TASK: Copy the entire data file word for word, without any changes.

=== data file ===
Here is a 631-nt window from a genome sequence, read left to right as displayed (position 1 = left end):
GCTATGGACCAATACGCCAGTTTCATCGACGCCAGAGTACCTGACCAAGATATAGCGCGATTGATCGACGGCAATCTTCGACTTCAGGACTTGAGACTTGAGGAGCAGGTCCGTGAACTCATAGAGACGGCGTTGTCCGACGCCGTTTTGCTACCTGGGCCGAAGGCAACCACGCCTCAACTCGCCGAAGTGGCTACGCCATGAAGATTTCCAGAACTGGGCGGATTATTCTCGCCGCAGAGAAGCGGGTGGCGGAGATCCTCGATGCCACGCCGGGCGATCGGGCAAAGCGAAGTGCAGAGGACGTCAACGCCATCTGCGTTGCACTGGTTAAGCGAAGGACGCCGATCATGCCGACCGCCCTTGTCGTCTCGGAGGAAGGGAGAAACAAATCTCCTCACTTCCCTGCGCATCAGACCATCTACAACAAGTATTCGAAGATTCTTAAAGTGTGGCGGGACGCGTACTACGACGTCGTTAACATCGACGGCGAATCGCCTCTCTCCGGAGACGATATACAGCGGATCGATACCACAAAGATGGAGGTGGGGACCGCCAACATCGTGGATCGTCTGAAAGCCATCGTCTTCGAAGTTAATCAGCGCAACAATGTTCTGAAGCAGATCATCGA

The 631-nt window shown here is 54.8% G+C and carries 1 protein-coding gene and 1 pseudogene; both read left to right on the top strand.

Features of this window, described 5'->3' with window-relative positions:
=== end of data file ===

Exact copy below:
Here is a 631-nt window from a genome sequence, read left to right as displayed (position 1 = left end):
GCTATGGACCAATACGCCAGTTTCATCGACGCCAGAGTACCTGACCAAGATATAGCGCGATTGATCGACGGCAATCTTCGACTTCAGGACTTGAGACTTGAGGAGCAGGTCCGTGAACTCATAGAGACGGCGTTGTCCGACGCCGTTTTGCTACCTGGGCCGAAGGCAACCACGCCTCAACTCGCCGAAGTGGCTACGCCATGAAGATTTCCAGAACTGGGCGGATTATTCTCGCCGCAGAGAAGCGGGTGGCGGAGATCCTCGATGCCACGCCGGGCGATCGGGCAAAGCGAAGTGCAGAGGACGTCAACGCCATCTGCGTTGCACTGGTTAAGCGAAGGACGCCGATCATGCCGACCGCCCTTGTCGTCTCGGAGGAAGGGAGAAACAAATCTCCTCACTTCCCTGCGCATCAGACCATCTACAACAAGTATTCGAAGATTCTTAAAGTGTGGCGGGACGCGTACTACGACGTCGTTAACATCGACGGCGAATCGCCTCTCTCCGGAGACGATATACAGCGGATCGATACCACAAAGATGGAGGTGGGGACCGCCAACATCGTGGATCGTCTGAAAGCCATCGTCTTCGAAGTTAATCAGCGCAACAATGTTCTGAAGCAGATCATCGA

The 631-nt window shown here is 54.8% G+C and carries 1 protein-coding gene and 1 pseudogene; both read left to right on the top strand.

Features of this window, described 5'->3' with window-relative positions: